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Achilles tendonitis and transverse plane tibial moments

Discussion in 'Biomechanics, Sports and Foot orthoses' started by Craig Payne, Sep 7, 2012.

  1. Craig Payne

    Craig Payne Moderator


    Members do not see these Ads. Sign Up.
    I missed this in 2008:

    Transverse-plane mechanics at the knee and tibia in runners with and without a history of achilles tendonopathy.
    Williams DS, Zambardino JA, Banning VA.
    J Orthop Sports Phys Ther. 2008 Dec;38(12):761-7.
  2. Admin2

    Admin2 Administrator Staff Member

  3. David Smith

    David Smith Well-Known Member


    This abstract doesn't tell us much or at least its ambiguous, are you able to attach the whole paper for us to read.

  4. David Smith

    David Smith Well-Known Member

    Ah! I Found it

    attached below

    Attached Files:

  5. Leopold

    Leopold Member

    Could someone clarify something from this paper. They state: "abduction in part is controlled by medial ground reaction force." Is that the same ass an adduction free moment?

    I don't see Free Moment referred to very often. It seems that the rotational ground reaction forces should be of significant importance. A few years ago I saw a paper by Milner (I think, but can't find it at the moment). It had 25 subjects with a history of tibial stress fracture and 25 controls. I remember looking at the graphs of the Free Moment in this paper and having my biomechanical world flipped upside down.

    Does anyone have other papers that could improve my understanding of the rotational ground reaction force?

    And, have any specific injuries being linked to an individuals tendency to have a larger magnitude abduction free moment, which to clarify, I believe is referring to the friction of the ground preventing the foot from toeing in?

  6. musmed

    musmed Active Member

    Dear Craig

    Methinks it sounds like they had a plantar flexed first ray secondary to lack of function of the popliteus muscle and thus less internal rotation.

    A sunny day down here in the good country.
    Kevin forgewt that white stuff on your roof!

    Regards to all
    Paul Conneely
  7. David Smith

    David Smith Well-Known Member

    Has anyone else read this paper and found it difficult?

    The main thing to take away from this research seems to be that when the tibia has greater internal rotation the that knee then this winds up the Achilles tendon which has the effect of shortening it (twisting a cylinder reduces its height or length) and generally increasing internal stress particularly in the medial fibres.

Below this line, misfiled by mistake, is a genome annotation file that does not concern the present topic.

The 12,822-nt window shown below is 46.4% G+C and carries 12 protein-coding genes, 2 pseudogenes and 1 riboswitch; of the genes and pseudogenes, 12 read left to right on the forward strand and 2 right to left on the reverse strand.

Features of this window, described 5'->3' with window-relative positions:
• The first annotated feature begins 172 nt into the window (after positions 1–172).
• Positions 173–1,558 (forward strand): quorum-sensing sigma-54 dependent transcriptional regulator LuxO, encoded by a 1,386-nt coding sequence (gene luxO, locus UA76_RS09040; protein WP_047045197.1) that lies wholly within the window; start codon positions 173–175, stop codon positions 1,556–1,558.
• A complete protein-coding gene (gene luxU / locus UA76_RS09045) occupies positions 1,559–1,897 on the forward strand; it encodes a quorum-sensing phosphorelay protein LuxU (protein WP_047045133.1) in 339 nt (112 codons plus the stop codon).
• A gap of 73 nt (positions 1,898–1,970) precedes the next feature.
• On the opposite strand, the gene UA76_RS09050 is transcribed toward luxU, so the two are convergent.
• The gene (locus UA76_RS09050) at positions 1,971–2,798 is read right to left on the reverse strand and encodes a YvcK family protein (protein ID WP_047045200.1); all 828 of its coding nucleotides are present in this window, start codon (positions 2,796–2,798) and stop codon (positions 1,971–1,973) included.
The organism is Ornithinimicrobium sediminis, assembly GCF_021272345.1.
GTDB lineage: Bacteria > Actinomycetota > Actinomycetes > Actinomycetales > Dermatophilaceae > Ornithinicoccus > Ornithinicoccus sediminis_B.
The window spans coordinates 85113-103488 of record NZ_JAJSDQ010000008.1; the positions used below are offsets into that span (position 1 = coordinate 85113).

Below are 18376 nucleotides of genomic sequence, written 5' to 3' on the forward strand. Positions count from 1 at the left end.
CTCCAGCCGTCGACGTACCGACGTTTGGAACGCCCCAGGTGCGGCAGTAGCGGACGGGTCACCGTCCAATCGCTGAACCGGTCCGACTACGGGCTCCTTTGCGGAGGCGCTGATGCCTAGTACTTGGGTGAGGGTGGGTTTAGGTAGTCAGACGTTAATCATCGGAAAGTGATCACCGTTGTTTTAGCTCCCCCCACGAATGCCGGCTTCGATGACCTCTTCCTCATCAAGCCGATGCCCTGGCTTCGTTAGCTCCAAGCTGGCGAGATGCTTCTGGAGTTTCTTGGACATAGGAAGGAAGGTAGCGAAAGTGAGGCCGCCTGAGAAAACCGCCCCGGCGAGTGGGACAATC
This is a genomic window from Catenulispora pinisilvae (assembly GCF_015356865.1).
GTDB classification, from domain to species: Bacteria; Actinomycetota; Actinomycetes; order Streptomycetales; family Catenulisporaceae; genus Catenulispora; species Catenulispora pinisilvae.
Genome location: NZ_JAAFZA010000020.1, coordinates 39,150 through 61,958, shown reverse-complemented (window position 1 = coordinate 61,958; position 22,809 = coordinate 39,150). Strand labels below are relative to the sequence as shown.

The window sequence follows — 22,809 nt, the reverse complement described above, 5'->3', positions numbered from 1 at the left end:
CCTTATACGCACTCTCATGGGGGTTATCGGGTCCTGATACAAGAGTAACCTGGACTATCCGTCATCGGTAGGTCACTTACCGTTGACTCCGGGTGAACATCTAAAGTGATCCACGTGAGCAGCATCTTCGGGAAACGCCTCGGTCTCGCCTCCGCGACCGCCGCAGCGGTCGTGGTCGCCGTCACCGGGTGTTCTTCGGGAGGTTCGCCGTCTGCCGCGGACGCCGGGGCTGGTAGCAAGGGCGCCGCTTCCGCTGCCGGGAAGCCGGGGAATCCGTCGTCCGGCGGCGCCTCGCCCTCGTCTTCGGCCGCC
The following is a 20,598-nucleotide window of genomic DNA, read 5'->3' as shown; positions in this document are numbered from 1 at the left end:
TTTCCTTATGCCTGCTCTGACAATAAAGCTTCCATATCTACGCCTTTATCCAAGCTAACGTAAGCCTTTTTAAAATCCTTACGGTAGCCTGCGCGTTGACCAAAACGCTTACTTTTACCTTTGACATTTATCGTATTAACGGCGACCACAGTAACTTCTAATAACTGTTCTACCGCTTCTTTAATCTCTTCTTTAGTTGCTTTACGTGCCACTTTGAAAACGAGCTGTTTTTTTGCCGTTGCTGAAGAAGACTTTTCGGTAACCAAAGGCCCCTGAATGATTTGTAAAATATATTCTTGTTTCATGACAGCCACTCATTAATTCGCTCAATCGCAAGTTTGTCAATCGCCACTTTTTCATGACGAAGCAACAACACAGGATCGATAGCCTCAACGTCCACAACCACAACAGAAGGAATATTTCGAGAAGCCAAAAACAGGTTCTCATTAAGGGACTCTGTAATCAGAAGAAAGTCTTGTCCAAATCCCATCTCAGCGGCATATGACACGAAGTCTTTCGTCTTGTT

It also states that angular internal tibial rotation is similar in both groups (AT subjects and control) but that internal tibial rotation moments are not similar and that knee internal rotation moments are similar.

    I find it difficult to understand how the moments due to GRF about some point of interest in the tibia can be different to moments due to GRF at the knee??? unless you are using different reference frames for the two segments but it doesn't suggest this.

    If you apply a torque to one end of a bar then it must be the same torque at the opposite end regardless of any deflection along it length.

    If you put a 45degree bend in the middle of the bar and perhaps couple the two segments with a rubber trunion then the moment at the initial segment will be greater than the second segment if you calculate the moment along each ot the longitudinal axes i.e. in two different reference frames. I.E. the moment in the second segment is the sin45degrees of the initial segment moment. Also, if the other end of the second segment is tethered with a similarly stiff trunion then the deflection of of the initial segement would be greater than the second segment.

    Maybe this is what was happening in the research examples??

    goto to go battery running out :eek:

    Last edited: Sep 24, 2012
  8. David Smith

    David Smith Well-Known Member

    ok I'm back on a different PC with power:boxing:

    So, to continue, the implication is obvious, the research concludes that the subject with more tibial rotation than knee rotation has more potential to Achilles Tendonosis (AT).
    My argument above suggests that the more the knee is flexed then the more likely you are to get the above finding.

    If you were a person with a painful ach ten an/or had a tightness in the ach ten that caused you to avoid this, then the way you might avoid this is to flex the knee :cool:
    Therefore it may be likely that AT predisposes the subject to a more flexed knee gait.
    This may lead to a spurious conclusion i.e. the findings are an effect and not a cause or it could be that the effect of a tight Ach Ten causing flexed knee leads to an aggravating factor in AT development.

    Anyone still with me or have I not understood the paper correctly?

    Regards Dave Smith

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